If a food causes a reaction, wait 2 days before introducing the next food.

Be sure to proceed slowly and carefully. The goal is to continue nourishing your body and regain your strength and health, and to not restrict foods you do not need to. (2)(29)

When Adding Back FODMAPS:

When adding back FODMAP foods below, you can add any food from a group. You will be introducing one food group at a time. For example: if you add back Galacto-oligosaccharide sources, you can add back any beans, lentils soybeans, and nuts during this phase. And gradually increase the dose on day 2 and 3 if the foods are tolerated.

Test only one FODMAP subgroup at a time.

Chose an amount of food that reflects a normal portion size.

Try to choose a reintroduction food that only has one type of FODMAP.

Challenge with one FODMAP group per week.

Eat the FODMAP challenge food at least twice during the test week (or until symptoms are triggered.)

If you do get symptoms:

Wait until you are symptom free then reduce serving size by half and challenge again OR assume that FODMAP group is a problem for you. You can challenge again in the future as your sensitivity to FODMAP has changed. Our sensitivity to FODMAP’s can change over time. (31)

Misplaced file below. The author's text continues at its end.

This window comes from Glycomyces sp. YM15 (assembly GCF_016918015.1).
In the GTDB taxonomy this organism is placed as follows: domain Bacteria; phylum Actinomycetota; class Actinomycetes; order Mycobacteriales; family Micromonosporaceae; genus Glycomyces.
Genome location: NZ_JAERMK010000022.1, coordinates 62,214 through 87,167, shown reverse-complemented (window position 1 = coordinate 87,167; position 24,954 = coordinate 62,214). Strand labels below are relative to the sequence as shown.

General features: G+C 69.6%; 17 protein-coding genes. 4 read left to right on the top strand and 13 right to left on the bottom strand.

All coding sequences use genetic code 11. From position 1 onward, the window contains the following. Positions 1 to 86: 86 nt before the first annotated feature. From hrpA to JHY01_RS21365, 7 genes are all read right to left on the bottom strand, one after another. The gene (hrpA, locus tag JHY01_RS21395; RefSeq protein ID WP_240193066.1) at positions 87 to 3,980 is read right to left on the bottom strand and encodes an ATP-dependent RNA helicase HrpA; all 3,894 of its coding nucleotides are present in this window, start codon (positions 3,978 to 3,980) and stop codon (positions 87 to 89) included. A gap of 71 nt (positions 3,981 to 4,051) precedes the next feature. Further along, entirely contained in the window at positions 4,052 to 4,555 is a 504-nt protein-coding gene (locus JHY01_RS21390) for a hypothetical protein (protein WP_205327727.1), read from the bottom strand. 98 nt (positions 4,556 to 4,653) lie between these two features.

1.      Oligosaccharides Group

Fructan sources: Wheat, Rye, Garlic, onion, leeks, scallions, artichokes, nectarines, persimmon, tamarillo, watermelon, white peaches, chamomile and fennel tea, and chicory-based coffee substitutes.

Galacto-oligosaccharides sources: Beans, lentils, soybeans (edamame) and soy products (textured vegetable proteins, and cashews and pistachios.

2. Disaccharides

Lactose sources: Dairy products and ingredients from cow, goat, or sheep’s milk.

3.Monosaccharides:

Fructose sources: Certain fruits (apples, Asian pears, boysenberries, cherries, figs, mangos, pears, tamarillo and watermelon), asparagus, artichoke, sugar snap peas, Rum, Honey, high-fructose corn syrup, agave nectar, fructose, fruit juice concentrate.

4. Polyols:

Foods containing sorbitol, mannitol, maltitol, erythritol, xylitol, isomalt.(check labels but this includes gums, mints, candies, cough syrups, liquids non-steroidals and any suspensions or elixirs). Apples, apricots, avocados (up to ¼ is of an avocado is ok), blackberries, cherries, nectarines, peaches, pears, plums, prunes, cauliflower, mushrooms, and snow peas.